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‘NGS for biliary tract cancer may lead to personalized treatment’
  • By Lee Han-soo
  • Published 2019.12.12 15:02
  • Updated 2019.12.12 15:02
  • comments 0

A team at Asan Medical Center (AMC) has found that next-generation sequencing (NGS) can help visualize precision medicine in treating biliary tract cancer.

Professors Kim Kyu-pyo (left) and Yoo Chang-hoon

Biliary tract cancer, an illness where the cancer cells develop in the bile ducts, is difficult to detect early and has only one standard anticancer treatment currently available. Also, the cancer has a high recurrence rate and poor prognosis even after surgery, raising the demand for a new medication.

Average survival rates for patients with biliary tract cancer are less than a year for both advanced cancer that cannot be operated, or recurred cancer after surgery. The five-year survival rate after diagnosis or surgery for local biliary tract cancer patients is also low, standing at less than 20 percent.

The biliary tract is vital because there are many important blood vessels around the abdominal cavity or liver. As it is located deep inside the body, there are many restrictions on management and examination.

To discover a better treatment option for patients, the team, led by Professors Kim Kyu-pyo and Yoo Chang-hoon, identified mutational genes in patients with biliary tract cancer by using next-generation sequencing (NGS).

The team found that more than half of the patients were eligible to try new treatment candidates for biliary tract cancer. In detail, the researchers conducted an exome sequencing to analyze mutant genes in 124 biliary tract cancer -- 25 patients with gallbladder cancer, 55 with hepatic bile duct cancer, and 44 with extrahepatic bile duct cancer.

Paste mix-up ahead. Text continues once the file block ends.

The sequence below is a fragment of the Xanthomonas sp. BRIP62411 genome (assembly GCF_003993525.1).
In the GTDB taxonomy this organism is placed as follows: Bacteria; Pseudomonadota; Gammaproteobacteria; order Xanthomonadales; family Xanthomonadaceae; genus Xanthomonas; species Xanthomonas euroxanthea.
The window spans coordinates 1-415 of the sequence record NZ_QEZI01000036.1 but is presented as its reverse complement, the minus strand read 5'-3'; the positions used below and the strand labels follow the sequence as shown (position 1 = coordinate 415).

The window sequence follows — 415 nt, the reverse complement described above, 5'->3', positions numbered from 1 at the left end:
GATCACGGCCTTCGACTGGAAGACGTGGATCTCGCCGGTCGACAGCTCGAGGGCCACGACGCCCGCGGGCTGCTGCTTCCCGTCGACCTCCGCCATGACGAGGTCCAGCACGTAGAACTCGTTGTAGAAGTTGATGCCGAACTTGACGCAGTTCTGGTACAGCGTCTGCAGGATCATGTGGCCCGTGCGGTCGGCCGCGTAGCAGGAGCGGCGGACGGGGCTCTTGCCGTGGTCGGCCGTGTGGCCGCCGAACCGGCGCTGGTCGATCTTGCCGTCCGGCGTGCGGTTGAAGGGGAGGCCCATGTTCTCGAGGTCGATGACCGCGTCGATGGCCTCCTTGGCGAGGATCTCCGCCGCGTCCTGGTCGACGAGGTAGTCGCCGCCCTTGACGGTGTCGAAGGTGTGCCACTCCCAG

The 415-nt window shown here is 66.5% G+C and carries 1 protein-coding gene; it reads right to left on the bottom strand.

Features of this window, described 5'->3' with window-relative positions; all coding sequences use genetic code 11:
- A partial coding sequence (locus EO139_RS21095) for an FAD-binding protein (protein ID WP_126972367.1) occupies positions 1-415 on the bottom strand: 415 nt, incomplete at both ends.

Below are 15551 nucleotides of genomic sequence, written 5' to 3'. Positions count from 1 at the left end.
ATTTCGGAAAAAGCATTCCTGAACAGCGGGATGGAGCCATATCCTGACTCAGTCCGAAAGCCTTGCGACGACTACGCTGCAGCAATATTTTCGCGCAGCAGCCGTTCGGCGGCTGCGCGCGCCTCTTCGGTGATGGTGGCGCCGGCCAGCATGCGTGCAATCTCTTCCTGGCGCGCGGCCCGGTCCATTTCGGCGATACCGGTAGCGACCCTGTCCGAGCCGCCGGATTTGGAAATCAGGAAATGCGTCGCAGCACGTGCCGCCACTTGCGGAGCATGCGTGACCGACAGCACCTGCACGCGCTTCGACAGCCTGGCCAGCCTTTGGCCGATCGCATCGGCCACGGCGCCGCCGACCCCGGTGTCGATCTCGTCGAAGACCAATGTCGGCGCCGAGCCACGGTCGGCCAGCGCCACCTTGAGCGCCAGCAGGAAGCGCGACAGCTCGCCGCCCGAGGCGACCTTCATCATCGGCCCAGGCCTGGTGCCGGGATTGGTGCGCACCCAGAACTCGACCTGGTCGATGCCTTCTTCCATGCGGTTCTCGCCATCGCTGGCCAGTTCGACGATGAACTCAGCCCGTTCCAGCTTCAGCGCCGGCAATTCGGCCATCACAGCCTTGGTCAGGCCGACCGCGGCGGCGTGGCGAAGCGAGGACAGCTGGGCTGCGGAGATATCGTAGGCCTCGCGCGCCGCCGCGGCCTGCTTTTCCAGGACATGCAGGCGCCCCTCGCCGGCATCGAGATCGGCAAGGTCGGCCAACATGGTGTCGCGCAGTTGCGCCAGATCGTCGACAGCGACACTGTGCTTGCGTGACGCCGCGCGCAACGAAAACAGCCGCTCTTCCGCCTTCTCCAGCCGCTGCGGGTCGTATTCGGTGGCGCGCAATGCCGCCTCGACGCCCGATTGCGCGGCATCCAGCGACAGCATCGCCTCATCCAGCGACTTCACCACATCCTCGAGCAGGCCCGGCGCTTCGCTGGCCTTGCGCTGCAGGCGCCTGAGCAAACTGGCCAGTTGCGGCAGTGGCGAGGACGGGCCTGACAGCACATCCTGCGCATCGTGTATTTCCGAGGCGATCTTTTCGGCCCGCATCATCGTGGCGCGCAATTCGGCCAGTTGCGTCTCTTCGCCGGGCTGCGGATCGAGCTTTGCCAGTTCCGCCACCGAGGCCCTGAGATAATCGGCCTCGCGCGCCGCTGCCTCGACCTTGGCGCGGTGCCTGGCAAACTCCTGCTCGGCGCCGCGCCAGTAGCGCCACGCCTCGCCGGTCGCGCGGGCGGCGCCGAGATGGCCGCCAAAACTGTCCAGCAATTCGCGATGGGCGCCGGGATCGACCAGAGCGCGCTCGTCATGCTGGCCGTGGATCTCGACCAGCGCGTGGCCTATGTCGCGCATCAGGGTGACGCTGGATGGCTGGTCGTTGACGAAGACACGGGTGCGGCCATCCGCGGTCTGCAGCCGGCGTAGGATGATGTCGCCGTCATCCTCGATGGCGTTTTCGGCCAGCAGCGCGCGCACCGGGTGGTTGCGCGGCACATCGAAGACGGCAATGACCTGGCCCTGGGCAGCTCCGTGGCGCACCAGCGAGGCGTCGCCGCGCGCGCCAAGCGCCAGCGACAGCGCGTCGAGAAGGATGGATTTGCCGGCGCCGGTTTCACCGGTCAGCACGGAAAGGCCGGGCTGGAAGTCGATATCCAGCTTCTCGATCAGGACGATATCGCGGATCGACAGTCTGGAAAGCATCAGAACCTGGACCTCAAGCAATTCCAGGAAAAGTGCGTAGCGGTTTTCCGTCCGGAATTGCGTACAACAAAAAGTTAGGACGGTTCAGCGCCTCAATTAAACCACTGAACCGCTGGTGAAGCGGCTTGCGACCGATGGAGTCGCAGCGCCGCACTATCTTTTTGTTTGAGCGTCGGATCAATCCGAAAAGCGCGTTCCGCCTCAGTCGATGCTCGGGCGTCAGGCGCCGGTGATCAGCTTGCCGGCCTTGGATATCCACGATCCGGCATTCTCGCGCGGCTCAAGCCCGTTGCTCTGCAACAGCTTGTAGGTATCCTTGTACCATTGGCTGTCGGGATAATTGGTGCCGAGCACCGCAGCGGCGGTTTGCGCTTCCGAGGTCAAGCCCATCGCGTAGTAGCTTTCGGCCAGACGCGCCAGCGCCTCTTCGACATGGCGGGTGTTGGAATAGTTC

As a result, genetic variation was observed in 104 patients (83.8%), while the team found 58 patients (54.8 percent) that are eligible to try the new targeted-drug.

“As the individual genetic analysis of biliary tract cancer patients has become more precise, the number of patients with biliary tract cancer who can try new drug treatments is expected to increase,” Professor Yoo said. “Although the new targeted drug is currently under development, more than half of patients with biliary tract cancer can try out for the trial.”

At the national level, more interest and support are needed for research on the development of new drugs to improve the survival rate of patients with biliary tract cancer, Yoo added.

European Journal of Cancer published the result of the study.


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